Sunday, September 20, 2015

Will The US Gov't End Homeless Hate Laws?

Recently, the Federal Department of Justice announced that criminalizing homelessness is unconstitutional. While the news lacked any real teeth, the US Department of Housing and Urban Development (HUD) may have significantly changed that situation.

Now in a bold and seriously under-reported move, HUD has announced that counties and cities across America will be required to describe how they are reducing criminalization of homelessness when they re-apply for annual funding from the Federal Government. Future funding levels for at least some grants may be partially determined by how the applicant answers this question.

Broward County receives millions every year in HUD grants. And yet, the City of Fort Lauderdale has perhaps more anti-homeless laws on record than any City
in America. They are also spending tens of thousands of dollars fighting lawsuits filed against them for the  outdoor food sharing ban. Theoretically this could effect many major cities just in this one state, such as Miami, Tampa, St Petersburg, Orlando, Pensacola, and many others that have recently endorsed or passed laws criminalizing homeless activities or targeted homeless aid operations with arrest and raids.

Could the threat of a HUD-led boycott of Fort Lauderdale finally convince Mayor Seiler and company to change course?

If so, it will hopefully happen soon. Intercession Food Pantry closed its doors this week, making it at least the third homeless service provider shut down this year by government hands. All Saint's Mission in Oakland is also listed for shutdown but still has 3 years to attempt to relocate.

Saturday, September 5, 2015

Florida Cities Attack Those That Help The Homeless

On Wednesday, a Tampa non-profit shelter service, "Homeless Helping Homeless Inc," was raided by Tampa police officers. The search warrant was ostensibly related to a tow company that police claim is run by the nonprofit's owner, but HHH's computers and documents were seized and by Thursday the building was effectively condemned, giving the residents just a few days to take their belongings and go.

"This investigation has nothing to do with the homeless shelter. It's irrelevant," said TPD spokeswoman Andrea Davis.

HHH grabbed a lot of attention for successfully suing the City of Tampa for a panhandling ban that threatened their newspaper operation, which is passingly similar to what The Homeless Voice used to do here. Their federal lawsuit against the City resulted in the law being partially repealed in July.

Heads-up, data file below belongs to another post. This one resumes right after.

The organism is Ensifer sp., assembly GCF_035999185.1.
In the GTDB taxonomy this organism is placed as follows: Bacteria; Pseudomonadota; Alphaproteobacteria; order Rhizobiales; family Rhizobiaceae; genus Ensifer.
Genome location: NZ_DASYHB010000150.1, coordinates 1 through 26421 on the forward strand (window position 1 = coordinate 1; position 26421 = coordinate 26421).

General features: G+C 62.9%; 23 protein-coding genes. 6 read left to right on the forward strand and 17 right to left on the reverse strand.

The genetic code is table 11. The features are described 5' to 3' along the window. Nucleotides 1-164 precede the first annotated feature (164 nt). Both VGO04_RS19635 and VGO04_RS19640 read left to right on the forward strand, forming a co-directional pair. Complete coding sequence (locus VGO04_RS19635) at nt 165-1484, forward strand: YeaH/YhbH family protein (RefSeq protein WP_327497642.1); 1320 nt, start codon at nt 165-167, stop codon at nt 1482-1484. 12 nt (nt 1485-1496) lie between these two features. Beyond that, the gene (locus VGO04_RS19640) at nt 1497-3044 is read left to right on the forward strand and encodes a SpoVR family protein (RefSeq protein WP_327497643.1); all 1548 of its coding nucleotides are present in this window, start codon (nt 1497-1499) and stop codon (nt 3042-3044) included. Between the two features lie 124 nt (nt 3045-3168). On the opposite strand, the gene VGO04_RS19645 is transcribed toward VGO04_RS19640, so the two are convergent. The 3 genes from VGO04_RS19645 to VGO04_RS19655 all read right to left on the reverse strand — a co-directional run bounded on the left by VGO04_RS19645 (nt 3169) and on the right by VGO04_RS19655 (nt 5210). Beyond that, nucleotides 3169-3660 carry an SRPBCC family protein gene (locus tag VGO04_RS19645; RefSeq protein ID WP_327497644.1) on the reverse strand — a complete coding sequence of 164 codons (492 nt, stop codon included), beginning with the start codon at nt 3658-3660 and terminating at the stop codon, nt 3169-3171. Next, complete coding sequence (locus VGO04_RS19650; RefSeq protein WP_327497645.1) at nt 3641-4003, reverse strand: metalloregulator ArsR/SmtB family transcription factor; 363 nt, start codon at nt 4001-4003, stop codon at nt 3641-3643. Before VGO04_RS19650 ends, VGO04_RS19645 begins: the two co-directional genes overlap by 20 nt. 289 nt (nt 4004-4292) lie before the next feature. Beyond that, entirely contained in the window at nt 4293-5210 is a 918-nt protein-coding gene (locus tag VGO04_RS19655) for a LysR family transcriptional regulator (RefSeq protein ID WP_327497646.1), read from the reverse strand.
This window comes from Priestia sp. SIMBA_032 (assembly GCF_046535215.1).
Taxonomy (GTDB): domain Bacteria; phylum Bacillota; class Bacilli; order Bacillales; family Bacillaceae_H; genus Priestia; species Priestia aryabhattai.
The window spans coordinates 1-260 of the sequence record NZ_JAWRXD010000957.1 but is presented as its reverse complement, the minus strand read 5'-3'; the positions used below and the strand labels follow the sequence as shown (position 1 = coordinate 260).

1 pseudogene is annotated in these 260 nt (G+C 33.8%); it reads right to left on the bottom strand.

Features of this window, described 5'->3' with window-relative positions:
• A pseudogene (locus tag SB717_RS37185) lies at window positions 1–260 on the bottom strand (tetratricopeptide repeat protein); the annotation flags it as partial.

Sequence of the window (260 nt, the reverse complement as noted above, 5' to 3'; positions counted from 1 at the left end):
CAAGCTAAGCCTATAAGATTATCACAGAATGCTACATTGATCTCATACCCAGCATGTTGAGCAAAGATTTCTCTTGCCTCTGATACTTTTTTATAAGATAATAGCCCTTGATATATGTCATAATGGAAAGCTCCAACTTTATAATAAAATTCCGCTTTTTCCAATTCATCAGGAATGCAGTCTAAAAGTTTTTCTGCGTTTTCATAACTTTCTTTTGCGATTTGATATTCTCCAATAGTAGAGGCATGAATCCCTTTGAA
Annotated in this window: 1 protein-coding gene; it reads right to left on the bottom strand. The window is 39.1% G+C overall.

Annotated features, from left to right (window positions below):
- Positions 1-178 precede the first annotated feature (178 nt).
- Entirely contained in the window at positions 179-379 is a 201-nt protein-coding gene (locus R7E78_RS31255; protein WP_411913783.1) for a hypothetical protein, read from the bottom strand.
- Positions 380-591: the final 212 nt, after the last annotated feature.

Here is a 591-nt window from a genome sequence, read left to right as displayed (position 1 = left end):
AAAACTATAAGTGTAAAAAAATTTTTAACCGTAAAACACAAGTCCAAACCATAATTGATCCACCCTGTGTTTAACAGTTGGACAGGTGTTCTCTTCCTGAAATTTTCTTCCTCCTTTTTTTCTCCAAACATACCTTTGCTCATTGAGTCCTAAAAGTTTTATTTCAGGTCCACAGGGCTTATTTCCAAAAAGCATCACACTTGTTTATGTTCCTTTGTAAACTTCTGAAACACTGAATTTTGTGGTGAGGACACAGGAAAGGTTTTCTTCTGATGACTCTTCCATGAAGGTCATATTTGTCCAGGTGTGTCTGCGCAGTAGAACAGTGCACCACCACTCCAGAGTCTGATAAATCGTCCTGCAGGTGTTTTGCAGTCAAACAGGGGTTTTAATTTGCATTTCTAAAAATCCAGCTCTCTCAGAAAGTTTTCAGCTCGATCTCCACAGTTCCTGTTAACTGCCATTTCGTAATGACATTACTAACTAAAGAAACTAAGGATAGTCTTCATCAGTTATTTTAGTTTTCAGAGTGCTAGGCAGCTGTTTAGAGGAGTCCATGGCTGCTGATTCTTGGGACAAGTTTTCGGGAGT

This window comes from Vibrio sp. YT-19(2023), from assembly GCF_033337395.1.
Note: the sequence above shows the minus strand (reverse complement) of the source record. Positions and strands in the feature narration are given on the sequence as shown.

HHH's friends in the proactive homeless support community in Tampa have set up a crowd-funding page to try to collect enough money to repair the code violations before the building is taken away and demolished.

Stock in the unpopularity of allowing homeless people to actually live indoors in major cities across South Florida seems to be high. Not long after the prior news from Tampa emerged, the Sun Sentinel posted an incredibly bizarre story where-in Sean Cononie makes some vague statements about re-opening the Homeless Voice somewhere in Broward County.

The Homeless Voice has frequently been a negative attention magnet for various government bureaucrats. What's really remarkable here is the amount of locals and public officials lining up to declare just how unwelcome Broward County feels towards homeless people.

Dania Mayor Salvino
Most remarkable are the comments from Dania Beach City officials:

Dania Beach Mayor Marco Salvino seemed caught off-guard.
"I don't know anyone who would want him back here," Salvino said.
He plans to ask the city attorney to research whether Dania Beach can pass an outright ban on homeless shelters.
"I don't know that that's the image we're trying to project for our city," Dania Beach Commissioner Chickie Brandimarte said. 
 Broward homeless census-takers generally do not collect data specifically on the homeless population in Dania. Although the County Jail and other centralized resources in nearby downtown Fort Lauderdale continue to concentrate the homeless there, it can't be denied that Dania has its own homeless population. Downtown Dania itself continues to idle in decay while similar areas such as Sistrunk, downtown Pompano, downtown Hollywood, etc., have poured 10 of millions of dollars into redeveloping their urban areas.